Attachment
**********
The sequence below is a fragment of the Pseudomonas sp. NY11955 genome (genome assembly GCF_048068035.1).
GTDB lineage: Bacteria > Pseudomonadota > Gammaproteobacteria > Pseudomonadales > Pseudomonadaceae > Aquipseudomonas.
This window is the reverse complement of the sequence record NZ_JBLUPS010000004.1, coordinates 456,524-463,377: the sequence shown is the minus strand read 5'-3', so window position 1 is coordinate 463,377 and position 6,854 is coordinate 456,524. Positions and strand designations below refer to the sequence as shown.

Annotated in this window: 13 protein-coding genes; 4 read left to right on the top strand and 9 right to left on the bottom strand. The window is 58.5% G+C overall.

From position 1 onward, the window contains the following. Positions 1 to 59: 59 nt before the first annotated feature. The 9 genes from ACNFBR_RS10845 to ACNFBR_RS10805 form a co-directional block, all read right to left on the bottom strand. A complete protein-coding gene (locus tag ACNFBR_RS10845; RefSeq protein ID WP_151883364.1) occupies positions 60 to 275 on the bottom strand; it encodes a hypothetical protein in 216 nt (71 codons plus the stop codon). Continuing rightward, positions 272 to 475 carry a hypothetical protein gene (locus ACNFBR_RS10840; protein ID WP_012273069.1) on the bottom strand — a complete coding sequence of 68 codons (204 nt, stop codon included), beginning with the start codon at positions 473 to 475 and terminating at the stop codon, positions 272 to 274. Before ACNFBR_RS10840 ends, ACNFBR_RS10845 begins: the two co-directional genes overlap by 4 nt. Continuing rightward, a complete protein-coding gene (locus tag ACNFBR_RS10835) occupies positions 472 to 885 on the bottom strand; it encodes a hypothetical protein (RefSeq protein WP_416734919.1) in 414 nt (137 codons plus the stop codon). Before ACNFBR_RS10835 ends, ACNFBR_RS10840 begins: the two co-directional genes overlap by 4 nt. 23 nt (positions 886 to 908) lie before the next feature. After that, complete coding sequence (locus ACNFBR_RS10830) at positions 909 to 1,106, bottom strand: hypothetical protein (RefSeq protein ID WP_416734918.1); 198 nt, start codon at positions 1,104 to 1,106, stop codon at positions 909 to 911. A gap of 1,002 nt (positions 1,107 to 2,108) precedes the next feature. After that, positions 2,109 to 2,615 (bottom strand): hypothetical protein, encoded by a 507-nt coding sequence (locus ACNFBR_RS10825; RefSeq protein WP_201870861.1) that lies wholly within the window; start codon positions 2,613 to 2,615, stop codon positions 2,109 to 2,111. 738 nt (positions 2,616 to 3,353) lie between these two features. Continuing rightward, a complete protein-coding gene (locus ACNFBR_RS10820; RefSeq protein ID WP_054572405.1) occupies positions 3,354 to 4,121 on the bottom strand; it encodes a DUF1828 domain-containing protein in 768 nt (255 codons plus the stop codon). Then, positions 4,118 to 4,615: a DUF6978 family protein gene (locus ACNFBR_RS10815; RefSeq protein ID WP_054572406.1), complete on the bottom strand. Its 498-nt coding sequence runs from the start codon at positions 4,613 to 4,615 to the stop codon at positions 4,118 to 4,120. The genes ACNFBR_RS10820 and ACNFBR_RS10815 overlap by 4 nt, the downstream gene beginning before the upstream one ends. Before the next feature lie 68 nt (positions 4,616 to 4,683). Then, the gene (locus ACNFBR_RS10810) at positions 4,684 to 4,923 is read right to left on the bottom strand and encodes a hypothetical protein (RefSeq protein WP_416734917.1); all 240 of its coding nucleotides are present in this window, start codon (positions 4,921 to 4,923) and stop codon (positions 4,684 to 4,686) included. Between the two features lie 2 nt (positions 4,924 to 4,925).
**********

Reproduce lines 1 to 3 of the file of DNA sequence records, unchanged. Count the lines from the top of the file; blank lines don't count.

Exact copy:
The sequence below is a fragment of the Pseudomonas sp. NY11955 genome (genome assembly GCF_048068035.1).
GTDB lineage: Bacteria > Pseudomonadota > Gammaproteobacteria > Pseudomonadales > Pseudomonadaceae > Aquipseudomonas.
This window is the reverse complement of the sequence record NZ_JBLUPS010000004.1, coordinates 456,524-463,377: the sequence shown is the minus strand read 5'-3', so window position 1 is coordinate 463,377 and position 6,854 is coordinate 456,524. Positions and strand designations below refer to the sequence as shown.